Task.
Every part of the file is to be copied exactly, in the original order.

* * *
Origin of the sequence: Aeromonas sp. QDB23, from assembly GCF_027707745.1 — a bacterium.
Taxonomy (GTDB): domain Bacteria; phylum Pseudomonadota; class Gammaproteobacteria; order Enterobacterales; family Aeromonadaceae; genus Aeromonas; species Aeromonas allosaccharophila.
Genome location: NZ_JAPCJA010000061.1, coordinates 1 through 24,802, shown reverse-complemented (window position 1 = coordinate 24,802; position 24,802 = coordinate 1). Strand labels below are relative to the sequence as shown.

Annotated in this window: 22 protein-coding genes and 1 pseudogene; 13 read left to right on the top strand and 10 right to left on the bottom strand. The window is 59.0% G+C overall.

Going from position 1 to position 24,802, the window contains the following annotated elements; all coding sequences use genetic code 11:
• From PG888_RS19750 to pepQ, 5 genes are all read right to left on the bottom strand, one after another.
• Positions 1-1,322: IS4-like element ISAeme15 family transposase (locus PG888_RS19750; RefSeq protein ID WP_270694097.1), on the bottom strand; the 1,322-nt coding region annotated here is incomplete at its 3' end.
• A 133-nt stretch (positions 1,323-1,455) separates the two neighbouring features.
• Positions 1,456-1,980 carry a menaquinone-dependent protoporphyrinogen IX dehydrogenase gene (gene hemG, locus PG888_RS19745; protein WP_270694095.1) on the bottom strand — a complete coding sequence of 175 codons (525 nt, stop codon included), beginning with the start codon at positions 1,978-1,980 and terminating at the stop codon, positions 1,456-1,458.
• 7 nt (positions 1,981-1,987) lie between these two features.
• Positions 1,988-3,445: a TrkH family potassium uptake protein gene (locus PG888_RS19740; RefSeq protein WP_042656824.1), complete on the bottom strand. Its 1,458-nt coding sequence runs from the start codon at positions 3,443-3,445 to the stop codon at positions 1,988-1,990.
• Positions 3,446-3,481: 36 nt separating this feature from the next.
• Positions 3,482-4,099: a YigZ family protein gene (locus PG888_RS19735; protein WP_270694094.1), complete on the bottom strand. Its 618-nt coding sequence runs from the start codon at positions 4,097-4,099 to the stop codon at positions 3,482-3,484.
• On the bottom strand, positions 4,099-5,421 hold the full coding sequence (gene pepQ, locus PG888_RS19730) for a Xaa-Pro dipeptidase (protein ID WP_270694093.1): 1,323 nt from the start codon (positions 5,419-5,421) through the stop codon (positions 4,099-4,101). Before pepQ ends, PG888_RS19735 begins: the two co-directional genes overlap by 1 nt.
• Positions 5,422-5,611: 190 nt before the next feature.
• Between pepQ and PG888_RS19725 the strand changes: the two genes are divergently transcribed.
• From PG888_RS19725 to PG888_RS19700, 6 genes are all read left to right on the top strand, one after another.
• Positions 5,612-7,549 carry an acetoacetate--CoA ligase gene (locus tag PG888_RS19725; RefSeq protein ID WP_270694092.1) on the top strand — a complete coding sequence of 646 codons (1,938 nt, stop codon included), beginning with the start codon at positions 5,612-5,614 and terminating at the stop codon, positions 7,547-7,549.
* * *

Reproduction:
Origin of the sequence: Aeromonas sp. QDB23, from assembly GCF_027707745.1 — a bacterium.
Taxonomy (GTDB): domain Bacteria; phylum Pseudomonadota; class Gammaproteobacteria; order Enterobacterales; family Aeromonadaceae; genus Aeromonas; species Aeromonas allosaccharophila.
Genome location: NZ_JAPCJA010000061.1, coordinates 1 through 24,802, shown reverse-complemented (window position 1 = coordinate 24,802; position 24,802 = coordinate 1). Strand labels below are relative to the sequence as shown.

Annotated in this window: 22 protein-coding genes and 1 pseudogene; 13 read left to right on the top strand and 10 right to left on the bottom strand. The window is 59.0% G+C overall.

Going from position 1 to position 24,802, the window contains the following annotated elements; all coding sequences use genetic code 11:
• From PG888_RS19750 to pepQ, 5 genes are all read right to left on the bottom strand, one after another.
• Positions 1-1,322: IS4-like element ISAeme15 family transposase (locus PG888_RS19750; RefSeq protein ID WP_270694097.1), on the bottom strand; the 1,322-nt coding region annotated here is incomplete at its 3' end.
• A 133-nt stretch (positions 1,323-1,455) separates the two neighbouring features.
• Positions 1,456-1,980 carry a menaquinone-dependent protoporphyrinogen IX dehydrogenase gene (gene hemG, locus PG888_RS19745; protein WP_270694095.1) on the bottom strand — a complete coding sequence of 175 codons (525 nt, stop codon included), beginning with the start codon at positions 1,978-1,980 and terminating at the stop codon, positions 1,456-1,458.
• 7 nt (positions 1,981-1,987) lie between these two features.
• Positions 1,988-3,445: a TrkH family potassium uptake protein gene (locus PG888_RS19740; RefSeq protein WP_042656824.1), complete on the bottom strand. Its 1,458-nt coding sequence runs from the start codon at positions 3,443-3,445 to the stop codon at positions 1,988-1,990.
• Positions 3,446-3,481: 36 nt separating this feature from the next.
• Positions 3,482-4,099: a YigZ family protein gene (locus PG888_RS19735; protein WP_270694094.1), complete on the bottom strand. Its 618-nt coding sequence runs from the start codon at positions 4,097-4,099 to the stop codon at positions 3,482-3,484.
• On the bottom strand, positions 4,099-5,421 hold the full coding sequence (gene pepQ, locus PG888_RS19730) for a Xaa-Pro dipeptidase (protein ID WP_270694093.1): 1,323 nt from the start codon (positions 5,419-5,421) through the stop codon (positions 4,099-4,101). Before pepQ ends, PG888_RS19735 begins: the two co-directional genes overlap by 1 nt.
• Positions 5,422-5,611: 190 nt before the next feature.
• Between pepQ and PG888_RS19725 the strand changes: the two genes are divergently transcribed.
• From PG888_RS19725 to PG888_RS19700, 6 genes are all read left to right on the top strand, one after another.
• Positions 5,612-7,549 carry an acetoacetate--CoA ligase gene (locus tag PG888_RS19725; RefSeq protein ID WP_270694092.1) on the top strand — a complete coding sequence of 646 codons (1,938 nt, stop codon included), beginning with the start codon at positions 5,612-5,614 and terminating at the stop codon, positions 7,547-7,549.